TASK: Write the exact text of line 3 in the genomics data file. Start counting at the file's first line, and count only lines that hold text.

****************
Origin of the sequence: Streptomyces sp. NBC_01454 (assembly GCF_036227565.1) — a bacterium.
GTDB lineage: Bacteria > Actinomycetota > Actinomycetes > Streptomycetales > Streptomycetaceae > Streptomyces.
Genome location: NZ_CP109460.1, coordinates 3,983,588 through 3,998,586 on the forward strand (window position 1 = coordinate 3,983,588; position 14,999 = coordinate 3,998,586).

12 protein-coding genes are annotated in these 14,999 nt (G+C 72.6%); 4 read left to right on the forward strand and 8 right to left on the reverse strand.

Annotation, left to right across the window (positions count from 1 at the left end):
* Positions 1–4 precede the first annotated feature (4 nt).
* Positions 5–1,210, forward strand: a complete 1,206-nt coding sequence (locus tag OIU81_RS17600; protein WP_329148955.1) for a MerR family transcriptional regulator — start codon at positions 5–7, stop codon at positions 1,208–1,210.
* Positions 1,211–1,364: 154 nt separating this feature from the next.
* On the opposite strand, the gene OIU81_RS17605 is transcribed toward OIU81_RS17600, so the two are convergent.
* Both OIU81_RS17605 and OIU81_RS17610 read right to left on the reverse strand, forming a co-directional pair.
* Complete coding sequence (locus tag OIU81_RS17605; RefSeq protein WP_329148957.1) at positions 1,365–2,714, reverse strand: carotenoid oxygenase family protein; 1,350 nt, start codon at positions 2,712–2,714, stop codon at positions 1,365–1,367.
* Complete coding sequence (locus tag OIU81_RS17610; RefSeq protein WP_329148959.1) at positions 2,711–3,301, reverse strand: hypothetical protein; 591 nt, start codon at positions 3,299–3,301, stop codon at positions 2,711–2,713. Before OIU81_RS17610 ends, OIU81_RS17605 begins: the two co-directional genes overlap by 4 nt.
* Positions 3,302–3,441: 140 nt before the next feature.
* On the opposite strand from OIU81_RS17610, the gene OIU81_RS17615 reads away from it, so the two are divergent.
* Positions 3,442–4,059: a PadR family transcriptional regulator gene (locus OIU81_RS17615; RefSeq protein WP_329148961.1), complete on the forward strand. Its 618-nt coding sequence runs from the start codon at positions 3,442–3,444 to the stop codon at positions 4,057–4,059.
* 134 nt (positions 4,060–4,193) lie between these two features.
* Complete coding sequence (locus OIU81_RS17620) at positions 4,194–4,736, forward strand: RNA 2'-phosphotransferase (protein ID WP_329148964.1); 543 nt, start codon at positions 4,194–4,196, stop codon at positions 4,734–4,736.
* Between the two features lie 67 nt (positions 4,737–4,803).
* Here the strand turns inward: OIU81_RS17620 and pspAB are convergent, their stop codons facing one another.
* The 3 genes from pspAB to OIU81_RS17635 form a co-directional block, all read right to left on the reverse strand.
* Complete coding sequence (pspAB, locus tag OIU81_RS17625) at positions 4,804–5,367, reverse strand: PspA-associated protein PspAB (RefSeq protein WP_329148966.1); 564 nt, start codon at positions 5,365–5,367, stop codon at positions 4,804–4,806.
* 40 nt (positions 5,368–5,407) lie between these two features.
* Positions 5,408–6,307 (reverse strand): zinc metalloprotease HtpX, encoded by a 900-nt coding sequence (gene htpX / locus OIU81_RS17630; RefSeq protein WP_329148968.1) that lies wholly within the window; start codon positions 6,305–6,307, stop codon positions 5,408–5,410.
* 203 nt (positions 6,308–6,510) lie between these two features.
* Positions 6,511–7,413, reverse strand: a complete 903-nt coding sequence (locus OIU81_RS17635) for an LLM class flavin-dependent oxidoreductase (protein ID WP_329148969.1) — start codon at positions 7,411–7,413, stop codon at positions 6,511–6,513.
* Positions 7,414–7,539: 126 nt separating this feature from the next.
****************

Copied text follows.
Genome location: NZ_CP109460.1, coordinates 3,983,588 through 3,998,586 on the forward strand (window position 1 = coordinate 3,983,588; position 14,999 = coordinate 3,998,586).